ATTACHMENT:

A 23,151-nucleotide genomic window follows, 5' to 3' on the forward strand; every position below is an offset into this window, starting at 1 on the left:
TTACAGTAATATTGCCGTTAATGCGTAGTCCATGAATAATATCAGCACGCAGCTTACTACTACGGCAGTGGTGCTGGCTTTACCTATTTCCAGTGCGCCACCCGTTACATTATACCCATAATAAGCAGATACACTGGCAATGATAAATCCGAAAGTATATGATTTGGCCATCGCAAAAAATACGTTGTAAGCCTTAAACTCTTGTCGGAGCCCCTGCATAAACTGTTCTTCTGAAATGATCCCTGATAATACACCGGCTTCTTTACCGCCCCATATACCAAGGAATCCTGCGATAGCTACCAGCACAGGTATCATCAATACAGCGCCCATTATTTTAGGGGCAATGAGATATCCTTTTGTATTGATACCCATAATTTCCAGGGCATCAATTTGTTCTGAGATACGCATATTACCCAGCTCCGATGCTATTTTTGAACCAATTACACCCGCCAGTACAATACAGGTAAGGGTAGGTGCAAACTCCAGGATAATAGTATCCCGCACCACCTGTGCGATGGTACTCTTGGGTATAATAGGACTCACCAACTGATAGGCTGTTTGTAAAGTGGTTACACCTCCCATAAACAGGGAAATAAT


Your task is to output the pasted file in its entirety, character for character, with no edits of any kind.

A 23,151-nucleotide genomic window follows, 5' to 3' on the forward strand; every position below is an offset into this window, starting at 1 on the left:
TTACAGTAATATTGCCGTTAATGCGTAGTCCATGAATAATATCAGCACGCAGCTTACTACTACGGCAGTGGTGCTGGCTTTACCTATTTCCAGTGCGCCACCCGTTACATTATACCCATAATAAGCAGATACACTGGCAATGATAAATCCGAAAGTATATGATTTGGCCATCGCAAAAAATACGTTGTAAGCCTTAAACTCTTGTCGGAGCCCCTGCATAAACTGTTCTTCTGAAATGATCCCTGATAATACACCGGCTTCTTTACCGCCCCATATACCAAGGAATCCTGCGATAGCTACCAGCACAGGTATCATCAATACAGCGCCCATTATTTTAGGGGCAATGAGATATCCTTTTGTATTGATACCCATAATTTCCAGGGCATCAATTTGTTCTGAGATACGCATATTACCCAGCTCCGATGCTATTTTTGAACCAATTACACCCGCCAGTACAATACAGGTAAGGGTAGGTGCAAACTCCAGGATAATAGTATCCCGCACCACCTGTGCGATGGTACTCTTGGGTATAATAGGACTCACCAACTGATAGGCTGTTTGTAAAGTGGTTACACCTCCCATAAACAGGGAAATAAT